Industry group backs global carbon price for large ships
BERLIN (AP) — A major maritime industry association on Monday backed plans for a global surcharge on carbon emissions from shipping to help fund the sector’s shift toward climate-friendly fuels.
The International Chamber of Shipping said it’s proposing to the United Nations that all vessels trading globally above a certain size should pay a set amount per metric ton of carbon dioxide they emit.
Environmental groups welcomed the proposal to the the International Maritime Organization, a U.N. body, but cautioned that it doesn’t specify what carbon price would be supported by the group, which represents commercial shipowners and operators covering over 80% of the world merchant fleet.
“We will know they are serious about real progress when they embrace a level of ambition consistent with what climate vulnerable island nations have already proposed,” said Aoife O’Leary, director of global transportation at the Environmental Defense Fund.
The shipping industry is estimated to account for nearly 3% of the greenhouse gas emissions that are driving global warming and projected to rise significantly in the coming decades.
The Marshall Islands and the Solomon Islands, two nations with large shipping fleets whose territories are severely threatened by climate change, have suggested a carbon levy starting at $100 per ton.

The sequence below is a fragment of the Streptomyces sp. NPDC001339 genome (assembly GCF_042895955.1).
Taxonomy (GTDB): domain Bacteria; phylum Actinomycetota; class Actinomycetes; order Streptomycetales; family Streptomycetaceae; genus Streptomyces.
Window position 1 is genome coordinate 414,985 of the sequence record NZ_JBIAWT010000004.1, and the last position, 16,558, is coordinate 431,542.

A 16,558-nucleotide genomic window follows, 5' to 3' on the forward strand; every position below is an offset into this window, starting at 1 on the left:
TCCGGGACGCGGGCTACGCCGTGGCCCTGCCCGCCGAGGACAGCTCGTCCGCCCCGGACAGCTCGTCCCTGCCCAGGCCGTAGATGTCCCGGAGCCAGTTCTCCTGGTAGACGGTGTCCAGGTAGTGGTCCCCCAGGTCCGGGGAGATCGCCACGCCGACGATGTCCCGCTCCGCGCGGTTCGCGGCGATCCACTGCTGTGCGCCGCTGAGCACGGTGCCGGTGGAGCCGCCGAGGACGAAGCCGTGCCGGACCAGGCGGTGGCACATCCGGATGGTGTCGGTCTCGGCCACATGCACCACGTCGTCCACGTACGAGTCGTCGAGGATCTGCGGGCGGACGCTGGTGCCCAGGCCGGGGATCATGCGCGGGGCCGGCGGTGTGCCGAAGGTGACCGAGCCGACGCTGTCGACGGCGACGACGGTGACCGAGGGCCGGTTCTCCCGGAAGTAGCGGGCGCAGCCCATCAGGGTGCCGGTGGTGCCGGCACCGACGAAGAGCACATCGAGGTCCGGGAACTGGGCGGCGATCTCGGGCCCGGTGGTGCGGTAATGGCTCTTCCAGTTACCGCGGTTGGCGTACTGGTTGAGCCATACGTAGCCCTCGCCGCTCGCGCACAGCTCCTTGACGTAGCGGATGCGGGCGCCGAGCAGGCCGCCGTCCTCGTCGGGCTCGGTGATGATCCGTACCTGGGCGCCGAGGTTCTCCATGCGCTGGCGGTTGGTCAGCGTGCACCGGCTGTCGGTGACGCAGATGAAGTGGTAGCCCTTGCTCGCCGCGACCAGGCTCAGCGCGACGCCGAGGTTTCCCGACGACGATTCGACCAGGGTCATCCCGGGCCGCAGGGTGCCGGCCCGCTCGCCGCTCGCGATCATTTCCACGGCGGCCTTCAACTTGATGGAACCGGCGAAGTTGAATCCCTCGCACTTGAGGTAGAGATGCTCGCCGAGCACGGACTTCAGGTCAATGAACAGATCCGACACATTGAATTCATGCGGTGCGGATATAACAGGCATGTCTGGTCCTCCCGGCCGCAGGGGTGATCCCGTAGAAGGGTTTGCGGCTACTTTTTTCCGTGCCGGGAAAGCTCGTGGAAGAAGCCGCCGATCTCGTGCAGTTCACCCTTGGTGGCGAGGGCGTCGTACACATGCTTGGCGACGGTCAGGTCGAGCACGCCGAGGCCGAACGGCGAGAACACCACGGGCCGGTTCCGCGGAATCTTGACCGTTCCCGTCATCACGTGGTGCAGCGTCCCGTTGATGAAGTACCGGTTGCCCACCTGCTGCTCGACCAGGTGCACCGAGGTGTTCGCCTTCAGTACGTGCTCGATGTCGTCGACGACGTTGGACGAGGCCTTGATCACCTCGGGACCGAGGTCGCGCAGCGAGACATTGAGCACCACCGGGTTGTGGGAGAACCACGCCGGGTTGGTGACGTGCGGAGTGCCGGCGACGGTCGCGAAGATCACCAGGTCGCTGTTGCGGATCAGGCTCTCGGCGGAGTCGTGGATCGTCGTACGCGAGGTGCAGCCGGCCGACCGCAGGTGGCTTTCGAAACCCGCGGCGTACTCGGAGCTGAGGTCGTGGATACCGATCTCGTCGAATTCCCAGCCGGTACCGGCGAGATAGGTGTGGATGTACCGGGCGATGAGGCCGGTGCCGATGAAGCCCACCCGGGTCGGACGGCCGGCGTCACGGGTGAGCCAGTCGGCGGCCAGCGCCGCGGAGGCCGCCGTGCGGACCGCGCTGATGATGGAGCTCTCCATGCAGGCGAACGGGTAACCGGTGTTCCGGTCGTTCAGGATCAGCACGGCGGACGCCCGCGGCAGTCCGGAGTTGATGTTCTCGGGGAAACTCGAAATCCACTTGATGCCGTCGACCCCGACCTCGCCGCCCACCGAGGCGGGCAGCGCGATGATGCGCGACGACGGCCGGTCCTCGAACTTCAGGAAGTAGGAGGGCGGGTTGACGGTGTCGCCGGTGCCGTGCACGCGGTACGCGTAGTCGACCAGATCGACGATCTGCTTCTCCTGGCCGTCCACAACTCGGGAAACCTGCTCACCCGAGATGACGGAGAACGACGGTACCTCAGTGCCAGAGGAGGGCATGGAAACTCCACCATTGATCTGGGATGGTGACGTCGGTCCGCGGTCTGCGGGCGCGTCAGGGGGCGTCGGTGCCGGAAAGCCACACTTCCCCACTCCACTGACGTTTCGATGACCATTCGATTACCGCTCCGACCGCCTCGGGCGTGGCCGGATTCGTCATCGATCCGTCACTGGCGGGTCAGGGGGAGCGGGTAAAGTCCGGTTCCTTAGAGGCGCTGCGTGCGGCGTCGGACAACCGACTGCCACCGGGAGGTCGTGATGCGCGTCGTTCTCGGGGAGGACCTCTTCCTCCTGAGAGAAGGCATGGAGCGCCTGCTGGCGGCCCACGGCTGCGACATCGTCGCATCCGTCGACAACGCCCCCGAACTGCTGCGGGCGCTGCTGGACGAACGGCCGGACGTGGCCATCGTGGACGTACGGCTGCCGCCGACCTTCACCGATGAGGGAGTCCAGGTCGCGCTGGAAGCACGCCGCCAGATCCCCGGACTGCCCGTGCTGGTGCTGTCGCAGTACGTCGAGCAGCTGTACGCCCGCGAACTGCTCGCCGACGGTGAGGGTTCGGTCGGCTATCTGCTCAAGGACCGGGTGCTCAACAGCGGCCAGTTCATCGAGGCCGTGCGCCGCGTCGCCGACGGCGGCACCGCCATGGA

“This proposal sets out how to practically create a market-based measure for the global shipping industry, in order to quickly move towards an effective price,” said Guy Platten, the secretary-general of the International Chamber of Shipping. “Rather than make guesses for PR purposes, we want to come to a number that will decarbonize the sector without disenfranchising huge proportions of the developing world on the way.”
The group said it opposed piecemeal regional measures, such as those proposed by the European Union, and called for the money generated from the levy to go into a climate fund that would subsidize clean alternatives such as hydrogen until they come competitive with conventional fuels.
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